Supreme Court to decide if Obama-era Wall Street watchdog agency is constitutional
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The Supreme Court on Friday said it will consider whether an Obama-era financial watchdog --- created in part by Democratic 2020 frontrunner Elizabeth Warren in 2010 to police Wall Street in the aftermath of the Great Recession — is constitutional.
The Consumer Financial Protection Bureau is an independent agency of the U.S. government, responsible for consumer protection in the financial sector. It was created by Congress in 2010 to be an autonomous entity, structured so each director serves a five-year term and can only be removed for “inefficiency, neglect of duty, or malfeasance in office.”
Warren, D-Mass., touted on the campaign trail that the bureau returned $12 million to consumers during the Obama administration, The Washington Post reported. She uses the figure to push a presidential platform based on attacking corporate greed and increasing taxes on wealthy Americans.
“Big banks and their Republican allies have been trying to kill the CFPB for years, and the Trump administration is hoping the right-wing, pro-corporate Supreme Court will help. I’ve got news for them: Like it or not, the CFPB is constitutional,” Warren said on Twitter.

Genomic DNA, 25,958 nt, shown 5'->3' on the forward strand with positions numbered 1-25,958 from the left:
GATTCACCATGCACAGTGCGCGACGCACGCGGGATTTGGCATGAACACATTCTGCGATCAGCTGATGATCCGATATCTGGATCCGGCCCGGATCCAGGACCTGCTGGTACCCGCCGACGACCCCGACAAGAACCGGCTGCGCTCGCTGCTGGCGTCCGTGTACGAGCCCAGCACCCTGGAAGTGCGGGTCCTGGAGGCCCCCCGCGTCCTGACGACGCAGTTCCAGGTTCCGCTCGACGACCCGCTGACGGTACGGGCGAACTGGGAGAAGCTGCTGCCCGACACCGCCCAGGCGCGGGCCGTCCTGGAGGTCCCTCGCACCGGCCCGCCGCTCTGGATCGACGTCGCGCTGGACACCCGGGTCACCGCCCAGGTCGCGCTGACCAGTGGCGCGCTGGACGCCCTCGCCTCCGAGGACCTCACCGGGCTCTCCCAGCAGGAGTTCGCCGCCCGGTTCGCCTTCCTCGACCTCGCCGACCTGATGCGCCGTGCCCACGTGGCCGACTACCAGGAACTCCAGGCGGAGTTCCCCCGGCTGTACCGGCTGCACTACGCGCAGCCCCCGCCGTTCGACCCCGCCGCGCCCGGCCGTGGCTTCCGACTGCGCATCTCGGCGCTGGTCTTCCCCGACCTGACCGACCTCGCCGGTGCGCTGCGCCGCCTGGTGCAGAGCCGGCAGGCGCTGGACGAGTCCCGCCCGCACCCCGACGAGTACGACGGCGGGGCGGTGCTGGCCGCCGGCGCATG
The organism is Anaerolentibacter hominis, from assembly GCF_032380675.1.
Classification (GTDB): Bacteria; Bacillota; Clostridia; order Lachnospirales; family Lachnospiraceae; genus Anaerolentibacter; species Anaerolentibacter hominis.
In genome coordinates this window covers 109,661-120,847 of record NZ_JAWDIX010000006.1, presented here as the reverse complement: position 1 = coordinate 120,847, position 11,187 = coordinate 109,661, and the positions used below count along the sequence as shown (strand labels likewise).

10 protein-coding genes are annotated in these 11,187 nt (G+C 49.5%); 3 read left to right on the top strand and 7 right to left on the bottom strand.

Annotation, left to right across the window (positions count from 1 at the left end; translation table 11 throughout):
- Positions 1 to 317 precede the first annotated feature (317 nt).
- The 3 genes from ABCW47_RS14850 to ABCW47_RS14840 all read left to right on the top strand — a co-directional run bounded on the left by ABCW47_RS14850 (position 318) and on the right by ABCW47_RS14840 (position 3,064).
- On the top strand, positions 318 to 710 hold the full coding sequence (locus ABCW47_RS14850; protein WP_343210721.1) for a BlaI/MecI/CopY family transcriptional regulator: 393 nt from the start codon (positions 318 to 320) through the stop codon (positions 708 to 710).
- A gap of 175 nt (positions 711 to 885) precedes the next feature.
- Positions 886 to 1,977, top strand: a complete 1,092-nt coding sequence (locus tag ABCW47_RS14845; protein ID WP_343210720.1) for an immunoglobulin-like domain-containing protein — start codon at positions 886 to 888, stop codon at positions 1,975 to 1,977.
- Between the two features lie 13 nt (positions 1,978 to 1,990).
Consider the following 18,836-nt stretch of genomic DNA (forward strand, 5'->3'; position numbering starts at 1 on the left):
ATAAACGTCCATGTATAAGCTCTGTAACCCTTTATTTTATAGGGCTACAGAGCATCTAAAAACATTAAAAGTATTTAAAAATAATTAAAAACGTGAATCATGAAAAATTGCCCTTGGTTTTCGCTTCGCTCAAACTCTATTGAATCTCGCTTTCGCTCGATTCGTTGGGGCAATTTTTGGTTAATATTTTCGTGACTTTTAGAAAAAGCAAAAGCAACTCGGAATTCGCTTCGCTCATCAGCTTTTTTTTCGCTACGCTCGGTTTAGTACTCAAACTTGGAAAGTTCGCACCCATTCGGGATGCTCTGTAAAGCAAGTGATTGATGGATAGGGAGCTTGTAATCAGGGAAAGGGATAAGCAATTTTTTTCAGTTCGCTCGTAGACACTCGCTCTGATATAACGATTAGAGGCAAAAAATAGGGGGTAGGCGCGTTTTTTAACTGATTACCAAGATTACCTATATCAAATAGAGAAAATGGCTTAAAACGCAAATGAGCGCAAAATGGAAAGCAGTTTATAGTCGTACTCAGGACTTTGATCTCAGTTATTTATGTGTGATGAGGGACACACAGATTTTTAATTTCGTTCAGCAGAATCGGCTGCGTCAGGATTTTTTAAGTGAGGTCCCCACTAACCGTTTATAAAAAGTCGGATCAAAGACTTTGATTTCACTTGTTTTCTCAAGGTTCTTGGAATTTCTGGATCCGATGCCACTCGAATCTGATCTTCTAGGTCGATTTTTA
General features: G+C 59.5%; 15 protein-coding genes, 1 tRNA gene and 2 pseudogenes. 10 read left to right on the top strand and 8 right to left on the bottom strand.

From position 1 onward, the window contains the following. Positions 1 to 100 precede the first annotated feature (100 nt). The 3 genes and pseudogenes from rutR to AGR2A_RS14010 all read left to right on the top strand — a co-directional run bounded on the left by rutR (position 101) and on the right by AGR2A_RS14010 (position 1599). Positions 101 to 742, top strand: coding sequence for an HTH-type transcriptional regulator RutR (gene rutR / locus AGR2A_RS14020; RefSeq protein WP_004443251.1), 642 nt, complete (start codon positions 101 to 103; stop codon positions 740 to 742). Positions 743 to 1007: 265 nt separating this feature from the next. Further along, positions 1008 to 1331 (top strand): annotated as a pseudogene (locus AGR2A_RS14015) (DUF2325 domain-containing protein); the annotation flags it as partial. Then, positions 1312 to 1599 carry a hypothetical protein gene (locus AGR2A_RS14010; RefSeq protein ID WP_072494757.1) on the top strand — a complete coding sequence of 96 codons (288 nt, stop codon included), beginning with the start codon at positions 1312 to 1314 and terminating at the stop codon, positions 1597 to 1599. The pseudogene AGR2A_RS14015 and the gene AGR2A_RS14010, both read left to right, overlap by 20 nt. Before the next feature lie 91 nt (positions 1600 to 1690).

An attorney for the Trump administration told the Supreme Court in a brief last month that even the bureau’s current director, Kathleen Kraninger, who was sworn in in 2018, believes the structure of the CFPB violates the separation of powers clause of the Constitution given its director cannot be fired by the president without sufficient cause.
Critics of the bureau say the Constitution gives the president the power to remove top-ranking executive branch officials for any reason or none at all. They say the founders were wary of power being entrusted to any one individual who had not been elected into office, the Washington Times reported.
The Supreme Court “has consistently recognized that the Constitution empowers the president to keep federal officers accountable by removing them from office,” Washington lawyer Kannon K. Shanmugam wrote in the brief, according to The Washington Post.
“While in limited circumstances the court has upheld the constitutionality of certain multi-member ‘independent’ agencies ... the court has never upheld the constitutionality of an independent agency that exercises significant executive authority and is headed by a single person.”
Republicans and banking executives have opposed the bureau since its inception, arguing it often pushing legal margins to slap unnecessary penalties on financial intuitions. White House chief of staff Mick Mulvaney once described the bureau as “a joke” and supported legislation to disband it, the Post reported.
Lower court ruling on the constitutionality of the bureau have been conflicting. A three-judge panel on the Circuit Court of Appeals in Washington, which included then-Judge Brett Kavanaugh before he became a Supreme Court Justice, ruled the CFPB was unconstitutional. The entire court later overturned the decision, the Times reported.